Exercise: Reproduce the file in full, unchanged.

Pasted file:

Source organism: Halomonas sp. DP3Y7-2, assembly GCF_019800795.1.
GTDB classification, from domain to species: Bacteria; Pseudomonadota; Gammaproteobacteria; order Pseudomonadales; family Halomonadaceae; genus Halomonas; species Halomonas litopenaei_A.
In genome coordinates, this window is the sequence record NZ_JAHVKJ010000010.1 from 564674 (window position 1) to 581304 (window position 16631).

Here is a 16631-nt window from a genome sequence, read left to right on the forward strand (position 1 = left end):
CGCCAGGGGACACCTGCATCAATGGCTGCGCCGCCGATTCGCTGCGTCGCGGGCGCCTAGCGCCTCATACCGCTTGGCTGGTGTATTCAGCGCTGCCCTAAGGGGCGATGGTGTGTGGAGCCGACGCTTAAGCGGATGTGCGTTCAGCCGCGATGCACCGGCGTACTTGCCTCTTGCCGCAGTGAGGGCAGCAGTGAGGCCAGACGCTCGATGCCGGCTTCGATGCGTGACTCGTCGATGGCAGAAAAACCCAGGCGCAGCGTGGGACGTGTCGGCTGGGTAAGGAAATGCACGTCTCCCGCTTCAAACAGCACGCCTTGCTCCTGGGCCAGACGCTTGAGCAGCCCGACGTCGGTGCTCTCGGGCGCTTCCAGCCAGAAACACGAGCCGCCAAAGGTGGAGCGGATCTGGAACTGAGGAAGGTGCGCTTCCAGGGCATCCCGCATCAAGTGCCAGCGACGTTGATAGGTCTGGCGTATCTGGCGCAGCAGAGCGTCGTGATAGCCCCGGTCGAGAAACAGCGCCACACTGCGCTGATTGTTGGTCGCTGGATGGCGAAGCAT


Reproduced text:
Source organism: Halomonas sp. DP3Y7-2, assembly GCF_019800795.1.
GTDB classification, from domain to species: Bacteria; Pseudomonadota; Gammaproteobacteria; order Pseudomonadales; family Halomonadaceae; genus Halomonas; species Halomonas litopenaei_A.
In genome coordinates, this window is the sequence record NZ_JAHVKJ010000010.1 from 564674 (window position 1) to 581304 (window position 16631).

Here is a 16631-nt window from a genome sequence, read left to right on the forward strand (position 1 = left end):
CGCCAGGGGACACCTGCATCAATGGCTGCGCCGCCGATTCGCTGCGTCGCGGGCGCCTAGCGCCTCATACCGCTTGGCTGGTGTATTCAGCGCTGCCCTAAGGGGCGATGGTGTGTGGAGCCGACGCTTAAGCGGATGTGCGTTCAGCCGCGATGCACCGGCGTACTTGCCTCTTGCCGCAGTGAGGGCAGCAGTGAGGCCAGACGCTCGATGCCGGCTTCGATGCGTGACTCGTCGATGGCAGAAAAACCCAGGCGCAGCGTGGGACGTGTCGGCTGGGTAAGGAAATGCACGTCTCCCGCTTCAAACAGCACGCCTTGCTCCTGGGCCAGACGCTTGAGCAGCCCGACGTCGGTGCTCTCGGGCGCTTCCAGCCAGAAACACGAGCCGCCAAAGGTGGAGCGGATCTGGAACTGAGGAAGGTGCGCTTCCAGGGCATCCCGCATCAAGTGCCAGCGACGTTGATAGGTCTGGCGTATCTGGCGCAGCAGAGCGTCGTGATAGCCCCGGTCGAGAAACAGCGCCACACTGCGCTGATTGTTGGTCGCTGGATGGCGAAGCAT